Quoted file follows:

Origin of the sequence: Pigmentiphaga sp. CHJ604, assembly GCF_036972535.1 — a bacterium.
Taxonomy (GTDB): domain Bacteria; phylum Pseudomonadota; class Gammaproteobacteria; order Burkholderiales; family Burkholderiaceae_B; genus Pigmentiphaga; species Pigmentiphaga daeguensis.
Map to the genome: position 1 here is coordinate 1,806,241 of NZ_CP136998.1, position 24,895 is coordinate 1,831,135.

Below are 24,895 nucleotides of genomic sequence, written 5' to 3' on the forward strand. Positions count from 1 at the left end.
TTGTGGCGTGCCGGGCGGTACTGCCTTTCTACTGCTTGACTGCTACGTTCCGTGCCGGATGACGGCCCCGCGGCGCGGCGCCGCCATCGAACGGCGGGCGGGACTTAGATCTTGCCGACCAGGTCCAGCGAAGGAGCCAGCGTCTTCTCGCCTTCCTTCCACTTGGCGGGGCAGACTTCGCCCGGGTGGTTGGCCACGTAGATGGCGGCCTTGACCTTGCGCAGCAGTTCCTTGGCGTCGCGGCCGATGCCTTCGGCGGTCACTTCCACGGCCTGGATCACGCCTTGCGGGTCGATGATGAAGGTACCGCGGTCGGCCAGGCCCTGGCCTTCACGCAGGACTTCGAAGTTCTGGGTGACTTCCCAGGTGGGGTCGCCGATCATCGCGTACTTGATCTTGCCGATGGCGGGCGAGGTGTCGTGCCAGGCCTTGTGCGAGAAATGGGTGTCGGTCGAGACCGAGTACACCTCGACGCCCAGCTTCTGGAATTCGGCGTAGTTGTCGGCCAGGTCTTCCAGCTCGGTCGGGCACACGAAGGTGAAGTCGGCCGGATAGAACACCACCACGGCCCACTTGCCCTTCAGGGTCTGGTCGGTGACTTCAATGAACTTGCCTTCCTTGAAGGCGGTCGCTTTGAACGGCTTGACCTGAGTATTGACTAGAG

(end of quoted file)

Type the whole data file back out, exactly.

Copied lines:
Origin of the sequence: Pigmentiphaga sp. CHJ604, assembly GCF_036972535.1 — a bacterium.
Taxonomy (GTDB): domain Bacteria; phylum Pseudomonadota; class Gammaproteobacteria; order Burkholderiales; family Burkholderiaceae_B; genus Pigmentiphaga; species Pigmentiphaga daeguensis.
Map to the genome: position 1 here is coordinate 1,806,241 of NZ_CP136998.1, position 24,895 is coordinate 1,831,135.

Below are 24,895 nucleotides of genomic sequence, written 5' to 3' on the forward strand. Positions count from 1 at the left end.
TTGTGGCGTGCCGGGCGGTACTGCCTTTCTACTGCTTGACTGCTACGTTCCGTGCCGGATGACGGCCCCGCGGCGCGGCGCCGCCATCGAACGGCGGGCGGGACTTAGATCTTGCCGACCAGGTCCAGCGAAGGAGCCAGCGTCTTCTCGCCTTCCTTCCACTTGGCGGGGCAGACTTCGCCCGGGTGGTTGGCCACGTAGATGGCGGCCTTGACCTTGCGCAGCAGTTCCTTGGCGTCGCGGCCGATGCCTTCGGCGGTCACTTCCACGGCCTGGATCACGCCTTGCGGGTCGATGATGAAGGTACCGCGGTCGGCCAGGCCCTGGCCTTCACGCAGGACTTCGAAGTTCTGGGTGACTTCCCAGGTGGGGTCGCCGATCATCGCGTACTTGATCTTGCCGATGGCGGGCGAGGTGTCGTGCCAGGCCTTGTGCGAGAAATGGGTGTCGGTCGAGACCGAGTACACCTCGACGCCCAGCTTCTGGAATTCGGCGTAGTTGTCGGCCAGGTCTTCCAGCTCGGTCGGGCACACGAAGGTGAAGTCGGCCGGATAGAACACCACCACGGCCCACTTGCCCTTCAGGGTCTGGTCGGTGACTTCAATGAACTTGCCTTCCTTGAAGGCGGTCGCTTTGAACGGCTTGACCTGAGTATTGACTAGAG